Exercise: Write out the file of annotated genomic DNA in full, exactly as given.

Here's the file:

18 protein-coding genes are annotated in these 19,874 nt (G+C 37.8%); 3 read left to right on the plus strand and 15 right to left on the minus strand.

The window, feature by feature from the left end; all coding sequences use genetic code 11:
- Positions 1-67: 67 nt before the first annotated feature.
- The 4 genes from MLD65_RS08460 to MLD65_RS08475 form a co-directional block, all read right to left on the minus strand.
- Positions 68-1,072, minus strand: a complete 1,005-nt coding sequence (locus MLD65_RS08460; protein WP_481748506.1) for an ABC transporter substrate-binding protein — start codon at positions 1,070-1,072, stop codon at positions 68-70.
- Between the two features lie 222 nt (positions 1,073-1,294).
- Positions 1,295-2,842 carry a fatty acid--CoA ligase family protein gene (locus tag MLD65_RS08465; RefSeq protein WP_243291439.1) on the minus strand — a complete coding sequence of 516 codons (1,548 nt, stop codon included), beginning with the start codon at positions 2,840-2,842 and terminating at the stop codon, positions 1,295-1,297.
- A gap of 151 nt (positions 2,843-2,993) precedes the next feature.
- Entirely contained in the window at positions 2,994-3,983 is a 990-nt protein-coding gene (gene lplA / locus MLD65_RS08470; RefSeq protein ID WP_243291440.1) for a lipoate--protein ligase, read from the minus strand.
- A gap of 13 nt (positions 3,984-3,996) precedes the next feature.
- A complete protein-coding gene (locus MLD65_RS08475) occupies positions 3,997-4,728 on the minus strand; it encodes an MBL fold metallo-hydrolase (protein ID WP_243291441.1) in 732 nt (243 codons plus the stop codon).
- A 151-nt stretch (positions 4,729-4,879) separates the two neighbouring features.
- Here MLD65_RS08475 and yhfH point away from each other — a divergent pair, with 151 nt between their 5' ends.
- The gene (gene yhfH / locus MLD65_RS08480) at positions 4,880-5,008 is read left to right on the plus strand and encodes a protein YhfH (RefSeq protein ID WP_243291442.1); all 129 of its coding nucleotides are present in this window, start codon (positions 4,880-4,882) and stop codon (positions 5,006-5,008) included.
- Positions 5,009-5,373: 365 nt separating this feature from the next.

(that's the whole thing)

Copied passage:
18 protein-coding genes are annotated in these 19,874 nt (G+C 37.8%); 3 read left to right on the plus strand and 15 right to left on the minus strand.

The window, feature by feature from the left end; all coding sequences use genetic code 11:
- Positions 1-67: 67 nt before the first annotated feature.
- The 4 genes from MLD65_RS08460 to MLD65_RS08475 form a co-directional block, all read right to left on the minus strand.
- Positions 68-1,072, minus strand: a complete 1,005-nt coding sequence (locus MLD65_RS08460; protein WP_481748506.1) for an ABC transporter substrate-binding protein — start codon at positions 1,070-1,072, stop codon at positions 68-70.
- Between the two features lie 222 nt (positions 1,073-1,294).
- Positions 1,295-2,842 carry a fatty acid--CoA ligase family protein gene (locus tag MLD65_RS08465; RefSeq protein WP_243291439.1) on the minus strand — a complete coding sequence of 516 codons (1,548 nt, stop codon included), beginning with the start codon at positions 2,840-2,842 and terminating at the stop codon, positions 1,295-1,297.
- A gap of 151 nt (positions 2,843-2,993) precedes the next feature.
- Entirely contained in the window at positions 2,994-3,983 is a 990-nt protein-coding gene (gene lplA / locus MLD65_RS08470; RefSeq protein ID WP_243291440.1) for a lipoate--protein ligase, read from the minus strand.
- A gap of 13 nt (positions 3,984-3,996) precedes the next feature.
- A complete protein-coding gene (locus MLD65_RS08475) occupies positions 3,997-4,728 on the minus strand; it encodes an MBL fold metallo-hydrolase (protein ID WP_243291441.1) in 732 nt (243 codons plus the stop codon).
- A 151-nt stretch (positions 4,729-4,879) separates the two neighbouring features.
- Here MLD65_RS08475 and yhfH point away from each other — a divergent pair, with 151 nt between their 5' ends.
- The gene (gene yhfH / locus MLD65_RS08480) at positions 4,880-5,008 is read left to right on the plus strand and encodes a protein YhfH (RefSeq protein ID WP_243291442.1); all 129 of its coding nucleotides are present in this window, start codon (positions 4,880-4,882) and stop codon (positions 5,006-5,008) included.
- Positions 5,009-5,373: 365 nt separating this feature from the next.